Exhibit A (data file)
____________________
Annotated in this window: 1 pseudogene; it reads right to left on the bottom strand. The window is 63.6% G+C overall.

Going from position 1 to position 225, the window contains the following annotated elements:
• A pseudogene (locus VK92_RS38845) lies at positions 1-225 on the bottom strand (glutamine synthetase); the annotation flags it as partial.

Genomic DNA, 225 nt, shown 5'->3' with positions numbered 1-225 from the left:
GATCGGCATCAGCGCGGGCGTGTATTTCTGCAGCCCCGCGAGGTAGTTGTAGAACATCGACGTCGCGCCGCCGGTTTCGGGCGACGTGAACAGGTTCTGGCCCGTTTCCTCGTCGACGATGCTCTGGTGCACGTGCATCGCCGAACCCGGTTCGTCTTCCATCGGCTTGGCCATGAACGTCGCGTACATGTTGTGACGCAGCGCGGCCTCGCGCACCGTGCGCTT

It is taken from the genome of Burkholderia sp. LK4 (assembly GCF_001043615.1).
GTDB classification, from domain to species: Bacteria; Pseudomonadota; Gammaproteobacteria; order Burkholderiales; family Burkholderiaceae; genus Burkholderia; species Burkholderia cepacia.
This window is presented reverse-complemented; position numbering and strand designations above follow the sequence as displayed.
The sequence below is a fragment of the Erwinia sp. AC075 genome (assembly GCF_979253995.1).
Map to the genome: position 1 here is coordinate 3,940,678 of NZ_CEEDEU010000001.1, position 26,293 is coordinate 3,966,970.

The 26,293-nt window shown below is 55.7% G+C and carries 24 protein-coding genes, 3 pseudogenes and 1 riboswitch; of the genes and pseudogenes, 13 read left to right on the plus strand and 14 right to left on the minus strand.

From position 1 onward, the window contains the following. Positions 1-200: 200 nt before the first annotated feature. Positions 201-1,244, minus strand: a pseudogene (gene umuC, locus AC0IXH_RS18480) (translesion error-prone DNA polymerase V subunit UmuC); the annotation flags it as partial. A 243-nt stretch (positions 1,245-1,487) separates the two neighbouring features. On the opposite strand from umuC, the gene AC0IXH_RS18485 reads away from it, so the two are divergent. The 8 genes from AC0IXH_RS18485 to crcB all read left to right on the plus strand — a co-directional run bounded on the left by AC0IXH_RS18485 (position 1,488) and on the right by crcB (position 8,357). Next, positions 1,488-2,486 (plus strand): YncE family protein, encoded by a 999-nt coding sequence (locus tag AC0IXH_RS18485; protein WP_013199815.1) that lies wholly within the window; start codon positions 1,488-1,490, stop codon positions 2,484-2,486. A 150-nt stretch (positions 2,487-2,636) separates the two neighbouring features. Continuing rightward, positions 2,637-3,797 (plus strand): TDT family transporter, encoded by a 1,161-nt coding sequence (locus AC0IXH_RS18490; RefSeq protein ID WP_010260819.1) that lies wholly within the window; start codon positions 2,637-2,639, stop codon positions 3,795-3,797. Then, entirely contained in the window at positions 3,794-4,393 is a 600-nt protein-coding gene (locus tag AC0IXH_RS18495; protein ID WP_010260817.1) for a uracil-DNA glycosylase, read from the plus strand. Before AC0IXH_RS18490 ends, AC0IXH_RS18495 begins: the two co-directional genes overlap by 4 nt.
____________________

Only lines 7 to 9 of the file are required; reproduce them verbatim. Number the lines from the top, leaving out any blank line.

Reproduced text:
GTDB classification, from domain to species: Bacteria; Pseudomonadota; Gammaproteobacteria; order Burkholderiales; family Burkholderiaceae; genus Burkholderia; species Burkholderia cepacia.
This window is presented reverse-complemented; position numbering and strand designations above follow the sequence as displayed.
The sequence below is a fragment of the Erwinia sp. AC075 genome (assembly GCF_979253995.1).